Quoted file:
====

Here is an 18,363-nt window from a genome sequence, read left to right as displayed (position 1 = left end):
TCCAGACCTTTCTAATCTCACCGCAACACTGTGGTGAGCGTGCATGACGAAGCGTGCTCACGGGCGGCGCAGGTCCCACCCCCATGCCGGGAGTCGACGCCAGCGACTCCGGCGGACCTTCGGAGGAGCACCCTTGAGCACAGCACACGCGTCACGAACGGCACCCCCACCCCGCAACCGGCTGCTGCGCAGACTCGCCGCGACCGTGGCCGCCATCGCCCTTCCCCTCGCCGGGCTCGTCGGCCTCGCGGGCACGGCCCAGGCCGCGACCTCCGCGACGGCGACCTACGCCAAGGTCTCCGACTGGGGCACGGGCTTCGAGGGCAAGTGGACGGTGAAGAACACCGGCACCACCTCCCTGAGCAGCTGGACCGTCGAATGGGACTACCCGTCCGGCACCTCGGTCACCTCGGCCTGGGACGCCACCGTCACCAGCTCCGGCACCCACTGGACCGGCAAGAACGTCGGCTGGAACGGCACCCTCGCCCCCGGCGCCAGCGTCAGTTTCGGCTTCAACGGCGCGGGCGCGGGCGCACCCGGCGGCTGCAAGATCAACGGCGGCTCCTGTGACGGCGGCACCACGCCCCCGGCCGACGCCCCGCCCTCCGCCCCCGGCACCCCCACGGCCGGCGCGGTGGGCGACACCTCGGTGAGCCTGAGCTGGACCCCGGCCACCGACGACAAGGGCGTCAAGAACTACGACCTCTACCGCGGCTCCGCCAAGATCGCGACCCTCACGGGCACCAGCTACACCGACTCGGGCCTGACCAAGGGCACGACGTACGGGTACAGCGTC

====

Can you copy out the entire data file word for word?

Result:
Here is an 18,363-nt window from a genome sequence, read left to right as displayed (position 1 = left end):
TCCAGACCTTTCTAATCTCACCGCAACACTGTGGTGAGCGTGCATGACGAAGCGTGCTCACGGGCGGCGCAGGTCCCACCCCCATGCCGGGAGTCGACGCCAGCGACTCCGGCGGACCTTCGGAGGAGCACCCTTGAGCACAGCACACGCGTCACGAACGGCACCCCCACCCCGCAACCGGCTGCTGCGCAGACTCGCCGCGACCGTGGCCGCCATCGCCCTTCCCCTCGCCGGGCTCGTCGGCCTCGCGGGCACGGCCCAGGCCGCGACCTCCGCGACGGCGACCTACGCCAAGGTCTCCGACTGGGGCACGGGCTTCGAGGGCAAGTGGACGGTGAAGAACACCGGCACCACCTCCCTGAGCAGCTGGACCGTCGAATGGGACTACCCGTCCGGCACCTCGGTCACCTCGGCCTGGGACGCCACCGTCACCAGCTCCGGCACCCACTGGACCGGCAAGAACGTCGGCTGGAACGGCACCCTCGCCCCCGGCGCCAGCGTCAGTTTCGGCTTCAACGGCGCGGGCGCGGGCGCACCCGGCGGCTGCAAGATCAACGGCGGCTCCTGTGACGGCGGCACCACGCCCCCGGCCGACGCCCCGCCCTCCGCCCCCGGCACCCCCACGGCCGGCGCGGTGGGCGACACCTCGGTGAGCCTGAGCTGGACCCCGGCCACCGACGACAAGGGCGTCAAGAACTACGACCTCTACCGCGGCTCCGCCAAGATCGCGACCCTCACGGGCACCAGCTACACCGACTCGGGCCTGACCAAGGGCACGACGTACGGGTACAGCGTC